We need to talk about failure
This is the time of the year when I have to contact parents to inform that their kids have failed their final exams. Breaking bad news — no matter if it it doesn’t come as a surprise, is just as hard for parents as it is for us teachers. That’s why we need to work through our own feelings before contacting our students’ parents, especially if it hits close to home, as it is my case. Been there, done that both as a parent and as a student.
With such an abundance of factors influencing our ability to pick up a new language, how can we be confident that our students will accomplish the task of speaking fairly accurately and understanding grammar paradigms within the course of a semester, a year, or even a whole life? Some students will succeed while others will fail once, twice, or over and over again and make us wonder what we are missing.
Some say that failure is the road to success; however, it is not about failing: it is about taking a detour when everybody else in the class is going straight ahead; it’s about letting go. Easier said than done, I might say.
First of all, as much as we may doubt whether standardized (or not) written and oral tests are valid for assessing foreign language learning, we must admit that they will be around for a while. Our oral tests, for example, aren’t the type of tests students can easily cram for because they must showcase what they have learned during an entire semester rather than what they managed to grasp in one night. Still, a lot of students at our private language institute do it, and what’s even worse, they have their parents’ full support because studying for their school tests is far more important. Besides that, they believe cramming alone leads to learning a foreign language.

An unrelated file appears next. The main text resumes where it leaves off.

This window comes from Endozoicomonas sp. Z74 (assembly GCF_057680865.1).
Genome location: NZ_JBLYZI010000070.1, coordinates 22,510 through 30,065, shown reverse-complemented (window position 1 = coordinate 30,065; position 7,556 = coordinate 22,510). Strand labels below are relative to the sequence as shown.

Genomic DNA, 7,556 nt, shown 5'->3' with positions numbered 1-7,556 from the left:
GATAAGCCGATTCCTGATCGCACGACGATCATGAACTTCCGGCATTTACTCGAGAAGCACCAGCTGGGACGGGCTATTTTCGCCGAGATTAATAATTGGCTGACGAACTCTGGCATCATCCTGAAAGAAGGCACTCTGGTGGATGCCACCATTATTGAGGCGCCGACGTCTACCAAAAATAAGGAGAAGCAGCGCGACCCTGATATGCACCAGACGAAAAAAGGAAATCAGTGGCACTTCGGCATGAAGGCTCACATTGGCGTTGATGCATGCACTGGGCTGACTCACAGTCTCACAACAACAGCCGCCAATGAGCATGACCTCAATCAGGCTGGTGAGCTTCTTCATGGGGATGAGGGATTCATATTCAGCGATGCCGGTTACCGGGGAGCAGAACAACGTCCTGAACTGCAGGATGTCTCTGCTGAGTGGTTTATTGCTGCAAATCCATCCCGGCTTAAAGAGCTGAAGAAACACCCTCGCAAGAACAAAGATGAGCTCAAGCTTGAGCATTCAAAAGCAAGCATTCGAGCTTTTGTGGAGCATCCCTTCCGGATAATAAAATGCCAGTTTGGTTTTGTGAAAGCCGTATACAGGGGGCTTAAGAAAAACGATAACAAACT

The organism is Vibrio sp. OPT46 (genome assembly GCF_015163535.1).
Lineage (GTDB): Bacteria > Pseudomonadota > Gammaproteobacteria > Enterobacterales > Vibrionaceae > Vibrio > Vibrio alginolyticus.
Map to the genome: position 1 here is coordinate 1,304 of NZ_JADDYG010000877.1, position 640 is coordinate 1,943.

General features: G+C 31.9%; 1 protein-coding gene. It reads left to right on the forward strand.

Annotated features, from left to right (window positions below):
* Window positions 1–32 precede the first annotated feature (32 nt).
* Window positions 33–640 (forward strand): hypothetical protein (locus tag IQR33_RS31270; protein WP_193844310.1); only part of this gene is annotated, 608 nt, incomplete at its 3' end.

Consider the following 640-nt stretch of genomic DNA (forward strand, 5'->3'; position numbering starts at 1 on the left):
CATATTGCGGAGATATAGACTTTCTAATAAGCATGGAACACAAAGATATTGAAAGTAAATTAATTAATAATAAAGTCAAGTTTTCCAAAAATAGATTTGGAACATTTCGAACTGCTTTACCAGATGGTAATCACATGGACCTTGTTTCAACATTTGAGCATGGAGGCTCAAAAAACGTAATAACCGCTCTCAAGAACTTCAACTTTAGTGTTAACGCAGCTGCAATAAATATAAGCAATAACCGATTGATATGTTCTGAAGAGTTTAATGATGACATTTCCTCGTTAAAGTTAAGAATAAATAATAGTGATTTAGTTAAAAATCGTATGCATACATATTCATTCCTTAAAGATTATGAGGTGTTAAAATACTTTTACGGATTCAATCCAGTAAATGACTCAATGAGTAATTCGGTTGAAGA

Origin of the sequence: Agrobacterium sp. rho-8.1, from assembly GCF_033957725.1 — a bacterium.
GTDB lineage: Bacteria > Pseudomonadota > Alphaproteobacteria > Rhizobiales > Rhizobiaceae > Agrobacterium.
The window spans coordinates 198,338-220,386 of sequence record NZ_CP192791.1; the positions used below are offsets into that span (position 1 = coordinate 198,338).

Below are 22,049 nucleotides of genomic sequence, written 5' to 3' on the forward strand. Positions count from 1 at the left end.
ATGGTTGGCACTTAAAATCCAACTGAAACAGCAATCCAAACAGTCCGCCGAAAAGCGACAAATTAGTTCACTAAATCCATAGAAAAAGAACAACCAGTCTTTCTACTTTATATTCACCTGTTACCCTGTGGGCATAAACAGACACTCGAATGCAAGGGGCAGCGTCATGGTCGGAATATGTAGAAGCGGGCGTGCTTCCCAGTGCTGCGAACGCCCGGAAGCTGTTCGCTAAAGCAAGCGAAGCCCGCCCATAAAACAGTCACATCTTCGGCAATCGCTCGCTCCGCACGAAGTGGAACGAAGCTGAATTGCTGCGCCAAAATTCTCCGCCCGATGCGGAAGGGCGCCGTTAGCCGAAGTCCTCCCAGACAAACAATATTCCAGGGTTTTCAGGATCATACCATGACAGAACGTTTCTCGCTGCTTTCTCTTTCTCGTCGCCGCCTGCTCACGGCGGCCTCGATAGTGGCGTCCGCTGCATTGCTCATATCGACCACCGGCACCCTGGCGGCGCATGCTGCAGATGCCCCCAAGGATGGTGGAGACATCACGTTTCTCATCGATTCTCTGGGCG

It doesn’t happen without a reason: According to parents’ logic, it is obvious that their kids should be rewarded for studying so hard. That said, how can students with this mindset move forward?
Another scenario we teachers often encounter is that of well-behaved students who are clearly committed to their learning, and yet, cannot string two words together in a sentence. How can they cope with the growing number of challenges as they move up? If they manage not to fail their exams, they simply go with the flow, but we teachers can tell they are struggling. They are the ones who don’t participate as much because they don’t know how to say things; they are the ones who don’t do the homework because they didn’t understand a thing. They are the ones who are in the remedial classes trying to catch up with things they are not ready for yet. That said, how can these students accomplish what other kids do in one semester when what they actually need is more time?
The fact that students are placed in classes organized into lower and higher levels with fancy names makes things look worse than they really are. The fact that the parents paid a full semester’s tuition — only to find out their kids will be held back, makes things even worse. Unfortunately, as a teacher, I must deal with these scenarios almost every semester.
Fortunately, my experience tells me that there is life after failure and I take some comfort in knowing that. Having experienced failure myself, I can talk my students and their parents through a wider range of options and strategies for better learning. The path to English proficiency is a very individual one and that it may take some people longer to walk it. Actually, it never ends.
Regardless of the scenario, there’s light at the end of the tunnel. Always. Children repeat the semester and learn better. Teenagers become more mature and learn from their experiences. I usually tell my students’ parents that they may be facing difficulties today but next semester may be a completely different story. Language learning is a very complex task and it requires a different set of skills that may take longer for some students to master. By no means does longer mean never as long as we are patient and perseverant. We can and should try again.
As teachers, we know that anxiety is a language learner’s worst enemy. Anxiety is also parents’ worst enemy. That’s why we should challenge some beliefs in order to help parents overcome anxiety to be able to cope with failure. Sometimes it isn’t about their kids at all: It’s all about them. Perhaps they would like their kids to be the good language learners they never managed to be themselves. So, here’s a great opportunity to debunk another myth and encourage these parents to try again: It’s never too late to learn.